For two years, this writer has been consumed by two subjects.
First, the presidency of Richard Nixon, in whose White House I served from its first day to its last, covered in my new book, “Nixon’s White House Wars: The Battles That Made and Broke a President and Divided America Forever.”
The second has been the astonishing campaign of Donald Trump and his first 100-plus days as president.
In many ways, the two men could not have been more different.
Trump is a showman, a performer, a real estate deal-maker, born to wealth, who revels in the material blessings his success has brought. Nixon, born to poverty, was studious, reserved, steeped in history, consumed with politics and policy, and among the most prepared men ever to assume the presidency.
Yet the “mess” Trump inherited bears striking similarities to Nixon’s world in 1969.
Both took office in a nation deeply divided.
Nixon was elected in a year marked by the assassinations of Martin Luther King Jr. and Robert Kennedy, race riots in 100 cities, and street battles between cops and radicals at the Democratic National Convention in Chicago.
By the fall of 1969, Nixon had buses surrounding his White House and U.S. Airborne troops in the basement of his Executive Office Building.
Trump’s campaign and presidency have also been marked by huge and hostile demonstrations.
Both men had their elections challenged by the toxic charge that they colluded with foreign powers to influence the outcome.
Nixon’s aides were accused of conspiring with Saigon to torpedo Lyndon Johnson’s Paris peace talks. Trump aides were charged with collusion with Vladimir Putin’s Russia to disseminate stolen emails of the Democratic National Committee. The U.S. establishment, no stranger to the big lie, could not and cannot accept that the nation preferred these outsiders.
Nixon took office with 525,000 troops tied down in Vietnam. Trump inherited Afghanistan, the longest war in U.S. history, and wars in Iraq, Syria, Libya and Yemen.
Nixon pledged to end the Vietnam War with honor and begin an era of negotiations—and did. Trump promised to keep us out of new Mideast wars and to reach an accommodation with Russia.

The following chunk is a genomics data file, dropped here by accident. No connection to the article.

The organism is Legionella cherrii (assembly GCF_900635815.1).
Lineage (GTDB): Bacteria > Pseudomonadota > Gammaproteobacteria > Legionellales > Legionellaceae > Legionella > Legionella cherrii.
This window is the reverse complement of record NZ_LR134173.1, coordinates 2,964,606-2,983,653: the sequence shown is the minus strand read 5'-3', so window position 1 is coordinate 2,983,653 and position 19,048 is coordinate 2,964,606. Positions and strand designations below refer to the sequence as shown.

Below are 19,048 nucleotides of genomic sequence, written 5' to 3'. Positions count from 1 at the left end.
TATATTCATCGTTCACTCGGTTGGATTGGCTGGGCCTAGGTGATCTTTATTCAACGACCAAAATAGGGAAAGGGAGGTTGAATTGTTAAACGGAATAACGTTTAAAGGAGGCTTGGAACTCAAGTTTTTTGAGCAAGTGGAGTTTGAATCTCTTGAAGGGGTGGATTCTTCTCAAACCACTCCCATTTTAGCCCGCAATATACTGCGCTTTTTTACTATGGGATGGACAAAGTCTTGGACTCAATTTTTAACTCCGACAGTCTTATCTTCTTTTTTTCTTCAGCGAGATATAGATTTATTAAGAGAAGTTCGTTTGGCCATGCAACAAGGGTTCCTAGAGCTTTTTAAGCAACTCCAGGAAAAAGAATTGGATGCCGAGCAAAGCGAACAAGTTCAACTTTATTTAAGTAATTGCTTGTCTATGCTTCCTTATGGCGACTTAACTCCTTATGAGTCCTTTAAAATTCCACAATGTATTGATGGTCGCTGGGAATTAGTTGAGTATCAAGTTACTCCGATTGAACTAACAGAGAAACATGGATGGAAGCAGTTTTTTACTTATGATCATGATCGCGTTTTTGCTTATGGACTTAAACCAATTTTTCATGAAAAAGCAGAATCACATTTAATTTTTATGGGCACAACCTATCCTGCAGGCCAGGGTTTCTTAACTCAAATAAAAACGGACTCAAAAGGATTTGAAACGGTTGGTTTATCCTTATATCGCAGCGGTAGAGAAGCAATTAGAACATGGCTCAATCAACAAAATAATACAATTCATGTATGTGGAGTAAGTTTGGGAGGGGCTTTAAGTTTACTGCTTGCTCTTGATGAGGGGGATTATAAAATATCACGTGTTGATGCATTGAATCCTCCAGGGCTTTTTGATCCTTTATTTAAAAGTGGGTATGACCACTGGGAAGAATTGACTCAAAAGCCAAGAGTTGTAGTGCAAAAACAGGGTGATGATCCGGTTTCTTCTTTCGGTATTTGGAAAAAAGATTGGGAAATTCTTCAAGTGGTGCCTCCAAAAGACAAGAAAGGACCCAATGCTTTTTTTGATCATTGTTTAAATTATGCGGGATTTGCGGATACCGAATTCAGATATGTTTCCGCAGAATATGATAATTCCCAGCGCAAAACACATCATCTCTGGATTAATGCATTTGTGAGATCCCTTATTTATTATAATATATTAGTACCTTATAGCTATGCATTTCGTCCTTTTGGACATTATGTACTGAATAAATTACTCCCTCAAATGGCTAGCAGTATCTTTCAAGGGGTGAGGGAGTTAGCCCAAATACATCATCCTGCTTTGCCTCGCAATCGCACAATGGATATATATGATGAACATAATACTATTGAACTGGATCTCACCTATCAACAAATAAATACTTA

Nixon and Trump both committed to remake the Supreme Court. Having pledged to select a Southerner, Nixon saw two of them, Judges Clement Haynsworth and Harrold Carswell, savaged by the Senate.
While Nixon was the first president since Zachary Taylor to take office without his party’s having won either house of Congress, Trump took office with his party in control of both. Thus, Trump’s nominee, Judge Neil Gorsuch, made it.
Probably no two presidents have ever faced such hostility and hatred from the media. After his 1969 “Silent Majority” speech on Vietnam was trashed, Nixon declared war, authorizing an attack on the three networks by Vice President Spiro Agnew.
Trump has not stopped bashing the media since he came down the escalator at Trump Tower to declare his candidacy.
In Trump’s first major victory on Capitol Hill, the House voted narrowly to “repeal and replace” Obamacare. Only with a tiebreaking vote by Agnew in August 1969 did Nixon win his first big victory—Senate approval of a strategic missile defense.
Though Nixon had backed every civil rights law of the 1950s and ‘60s, he was charged with pursuing a racist “Southern strategy” to capture the South from Dixiecrats, whose ilk had ruled it for a century.
Trump was also slandered for running a “racist” campaign.